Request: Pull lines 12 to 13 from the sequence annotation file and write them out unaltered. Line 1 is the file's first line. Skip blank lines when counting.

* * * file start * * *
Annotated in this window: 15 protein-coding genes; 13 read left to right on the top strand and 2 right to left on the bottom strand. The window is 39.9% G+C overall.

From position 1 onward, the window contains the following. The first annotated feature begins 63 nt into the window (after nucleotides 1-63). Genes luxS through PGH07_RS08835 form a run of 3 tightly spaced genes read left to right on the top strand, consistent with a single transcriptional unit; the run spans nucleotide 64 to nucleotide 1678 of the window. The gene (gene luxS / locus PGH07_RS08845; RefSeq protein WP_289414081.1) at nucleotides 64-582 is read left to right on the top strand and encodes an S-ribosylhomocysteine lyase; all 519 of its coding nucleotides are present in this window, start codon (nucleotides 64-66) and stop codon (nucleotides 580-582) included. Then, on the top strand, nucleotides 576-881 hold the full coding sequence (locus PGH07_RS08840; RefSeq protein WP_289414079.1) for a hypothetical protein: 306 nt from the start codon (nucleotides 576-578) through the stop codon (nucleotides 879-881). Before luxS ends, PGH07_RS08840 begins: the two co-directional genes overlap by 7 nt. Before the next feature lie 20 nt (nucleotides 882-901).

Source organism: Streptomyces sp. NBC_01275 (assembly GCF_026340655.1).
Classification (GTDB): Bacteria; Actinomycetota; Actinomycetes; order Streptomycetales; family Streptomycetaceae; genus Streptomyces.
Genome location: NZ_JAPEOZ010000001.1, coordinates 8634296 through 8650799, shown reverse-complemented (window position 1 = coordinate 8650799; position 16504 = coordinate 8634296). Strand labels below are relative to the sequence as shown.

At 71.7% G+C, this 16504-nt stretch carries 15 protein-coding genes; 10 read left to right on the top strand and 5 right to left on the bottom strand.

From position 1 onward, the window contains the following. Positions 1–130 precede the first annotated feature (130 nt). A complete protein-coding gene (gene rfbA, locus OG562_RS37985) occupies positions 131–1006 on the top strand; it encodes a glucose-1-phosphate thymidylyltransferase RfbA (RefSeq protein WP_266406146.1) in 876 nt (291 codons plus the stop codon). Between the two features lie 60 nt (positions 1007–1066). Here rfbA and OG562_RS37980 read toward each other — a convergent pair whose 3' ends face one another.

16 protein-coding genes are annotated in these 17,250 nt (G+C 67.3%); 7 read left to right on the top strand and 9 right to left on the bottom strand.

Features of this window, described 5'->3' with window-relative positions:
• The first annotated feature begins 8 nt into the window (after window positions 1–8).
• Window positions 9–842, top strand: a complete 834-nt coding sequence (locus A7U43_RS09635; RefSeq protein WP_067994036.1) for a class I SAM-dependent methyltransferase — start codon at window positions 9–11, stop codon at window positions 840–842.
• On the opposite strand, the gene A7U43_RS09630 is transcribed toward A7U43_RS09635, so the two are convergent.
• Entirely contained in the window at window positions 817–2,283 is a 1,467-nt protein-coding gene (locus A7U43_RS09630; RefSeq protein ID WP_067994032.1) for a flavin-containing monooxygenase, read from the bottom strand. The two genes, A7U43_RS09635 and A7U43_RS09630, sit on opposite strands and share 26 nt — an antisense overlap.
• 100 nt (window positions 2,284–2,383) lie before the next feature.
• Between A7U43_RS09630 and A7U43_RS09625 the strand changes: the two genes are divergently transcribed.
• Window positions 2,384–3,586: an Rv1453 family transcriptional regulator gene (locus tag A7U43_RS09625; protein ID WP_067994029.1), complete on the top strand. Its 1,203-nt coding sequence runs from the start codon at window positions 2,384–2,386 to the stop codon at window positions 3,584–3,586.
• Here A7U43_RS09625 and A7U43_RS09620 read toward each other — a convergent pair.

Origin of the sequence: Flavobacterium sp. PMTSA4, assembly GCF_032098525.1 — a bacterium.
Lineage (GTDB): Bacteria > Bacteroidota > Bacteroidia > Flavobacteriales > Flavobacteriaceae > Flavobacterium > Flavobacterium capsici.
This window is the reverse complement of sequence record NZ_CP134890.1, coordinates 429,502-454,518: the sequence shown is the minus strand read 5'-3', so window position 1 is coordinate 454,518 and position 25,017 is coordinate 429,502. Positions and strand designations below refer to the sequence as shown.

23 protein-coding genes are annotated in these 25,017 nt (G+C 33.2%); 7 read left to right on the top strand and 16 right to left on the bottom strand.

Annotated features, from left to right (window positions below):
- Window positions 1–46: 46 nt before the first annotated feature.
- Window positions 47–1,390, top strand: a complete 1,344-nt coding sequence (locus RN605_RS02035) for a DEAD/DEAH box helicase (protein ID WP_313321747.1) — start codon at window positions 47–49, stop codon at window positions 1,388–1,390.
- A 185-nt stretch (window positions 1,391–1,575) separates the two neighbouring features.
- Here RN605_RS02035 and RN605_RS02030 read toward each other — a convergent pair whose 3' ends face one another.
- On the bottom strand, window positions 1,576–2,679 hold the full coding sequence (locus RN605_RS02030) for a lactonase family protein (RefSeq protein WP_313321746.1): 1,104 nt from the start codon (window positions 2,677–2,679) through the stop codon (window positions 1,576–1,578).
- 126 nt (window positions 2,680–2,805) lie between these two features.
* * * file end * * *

• On the opposite strand, the gene A7U43_RS09630 is transcribed toward A7U43_RS09635, so the two are convergent.
• Entirely contained in the window at window positions 817–2,283 is a 1,467-nt protein-coding gene (locus A7U43_RS09630; RefSeq protein ID WP_067994032.1) for a flavin-containing monooxygenase, read from the bottom strand. The two genes, A7U43_RS09635 and A7U43_RS09630, sit on opposite strands and share 26 nt — an antisense overlap.